Collective action, or the large-scale cooperation in the pursuit of public goods, has been suggested to have evolved through cultural group selection. Previous research suggests that the costly punishment of group members who do not contribute to public goods plays an important role in the resolution of collective action dilemmas. If large-scale cooperation sustained by the punishment of defectors has evolved through the mechanism of cultural group selection, two implications regarding costly punishment follow: (1) that people are more willing to punish defecting group members in a situation of intergroup competition than in a single-group social dilemma game and (2) that levels of "perverse" punishment of cooperators are not affected by intergroup competition. We find confirmation for these hypotheses. However, we find that the effect of intergroup competition on the punishment of defectors is fully explained by the stronger conditionality of punishment on expected punishment levels in the competition condition. © 2012 The Author(s).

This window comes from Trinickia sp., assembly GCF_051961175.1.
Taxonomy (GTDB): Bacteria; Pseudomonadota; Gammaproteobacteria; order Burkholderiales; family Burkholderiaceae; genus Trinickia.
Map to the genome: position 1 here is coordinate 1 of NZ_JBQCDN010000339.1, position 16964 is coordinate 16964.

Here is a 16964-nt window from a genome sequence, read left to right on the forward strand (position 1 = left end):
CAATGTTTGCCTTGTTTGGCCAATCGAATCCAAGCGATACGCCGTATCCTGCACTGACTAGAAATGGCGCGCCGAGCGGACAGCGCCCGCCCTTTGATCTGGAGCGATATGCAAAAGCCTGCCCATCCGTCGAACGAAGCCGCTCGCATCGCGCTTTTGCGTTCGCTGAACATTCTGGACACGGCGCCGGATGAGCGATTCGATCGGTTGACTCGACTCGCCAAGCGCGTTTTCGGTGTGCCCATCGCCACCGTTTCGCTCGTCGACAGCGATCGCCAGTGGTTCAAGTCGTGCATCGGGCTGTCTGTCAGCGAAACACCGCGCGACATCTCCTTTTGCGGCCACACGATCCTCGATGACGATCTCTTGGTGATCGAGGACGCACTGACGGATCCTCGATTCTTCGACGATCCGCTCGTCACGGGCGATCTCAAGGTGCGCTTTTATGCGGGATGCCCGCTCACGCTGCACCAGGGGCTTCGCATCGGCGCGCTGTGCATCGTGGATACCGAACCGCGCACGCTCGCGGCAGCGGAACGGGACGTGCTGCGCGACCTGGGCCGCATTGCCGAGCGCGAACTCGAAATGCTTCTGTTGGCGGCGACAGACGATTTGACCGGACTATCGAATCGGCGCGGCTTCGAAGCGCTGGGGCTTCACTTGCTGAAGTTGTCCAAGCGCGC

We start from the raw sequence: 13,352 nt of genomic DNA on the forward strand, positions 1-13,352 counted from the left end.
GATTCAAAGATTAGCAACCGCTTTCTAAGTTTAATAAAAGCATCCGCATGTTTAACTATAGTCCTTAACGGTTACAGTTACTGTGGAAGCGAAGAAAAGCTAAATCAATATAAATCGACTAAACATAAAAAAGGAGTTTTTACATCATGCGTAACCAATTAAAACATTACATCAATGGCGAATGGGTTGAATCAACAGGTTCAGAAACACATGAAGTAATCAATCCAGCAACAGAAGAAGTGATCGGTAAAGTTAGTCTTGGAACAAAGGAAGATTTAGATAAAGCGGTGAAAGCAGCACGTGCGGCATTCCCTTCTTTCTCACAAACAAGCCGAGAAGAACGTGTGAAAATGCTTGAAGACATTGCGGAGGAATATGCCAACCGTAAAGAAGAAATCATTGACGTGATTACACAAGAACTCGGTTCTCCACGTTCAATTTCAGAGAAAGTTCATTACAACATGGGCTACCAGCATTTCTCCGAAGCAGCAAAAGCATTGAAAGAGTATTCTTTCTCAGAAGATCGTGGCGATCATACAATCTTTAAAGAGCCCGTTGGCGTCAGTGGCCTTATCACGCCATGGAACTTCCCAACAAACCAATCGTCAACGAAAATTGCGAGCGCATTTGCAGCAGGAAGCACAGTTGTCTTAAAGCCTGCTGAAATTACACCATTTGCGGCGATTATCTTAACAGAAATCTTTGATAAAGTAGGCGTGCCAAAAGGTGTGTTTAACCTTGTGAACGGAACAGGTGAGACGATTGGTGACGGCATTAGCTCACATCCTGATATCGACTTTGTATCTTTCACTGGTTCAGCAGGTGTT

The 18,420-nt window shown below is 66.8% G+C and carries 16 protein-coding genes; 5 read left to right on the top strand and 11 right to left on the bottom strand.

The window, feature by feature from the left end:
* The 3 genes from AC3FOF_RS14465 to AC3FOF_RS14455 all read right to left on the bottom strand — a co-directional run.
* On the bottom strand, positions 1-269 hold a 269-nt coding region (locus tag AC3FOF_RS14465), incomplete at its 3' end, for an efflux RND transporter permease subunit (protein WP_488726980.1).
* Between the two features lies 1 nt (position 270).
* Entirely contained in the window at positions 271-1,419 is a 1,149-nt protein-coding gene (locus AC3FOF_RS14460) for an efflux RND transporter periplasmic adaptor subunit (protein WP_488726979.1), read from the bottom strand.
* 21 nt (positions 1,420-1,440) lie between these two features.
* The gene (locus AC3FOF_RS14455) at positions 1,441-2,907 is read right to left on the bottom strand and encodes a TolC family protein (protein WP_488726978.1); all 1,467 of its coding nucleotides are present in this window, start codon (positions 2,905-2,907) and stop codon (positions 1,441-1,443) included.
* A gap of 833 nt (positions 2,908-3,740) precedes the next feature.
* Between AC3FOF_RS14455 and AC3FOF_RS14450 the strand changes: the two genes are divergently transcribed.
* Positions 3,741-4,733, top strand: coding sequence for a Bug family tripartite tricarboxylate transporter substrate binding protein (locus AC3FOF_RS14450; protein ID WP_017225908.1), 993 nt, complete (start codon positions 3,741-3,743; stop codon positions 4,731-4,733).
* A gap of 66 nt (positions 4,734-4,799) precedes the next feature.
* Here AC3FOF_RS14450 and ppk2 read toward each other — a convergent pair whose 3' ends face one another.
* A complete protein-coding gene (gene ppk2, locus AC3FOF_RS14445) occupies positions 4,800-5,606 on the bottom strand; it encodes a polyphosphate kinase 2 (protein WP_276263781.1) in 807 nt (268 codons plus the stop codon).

|Journal||Human Nature : An Interdisciplinary Biosocial Perspective|
|Publication status||Published - 2012|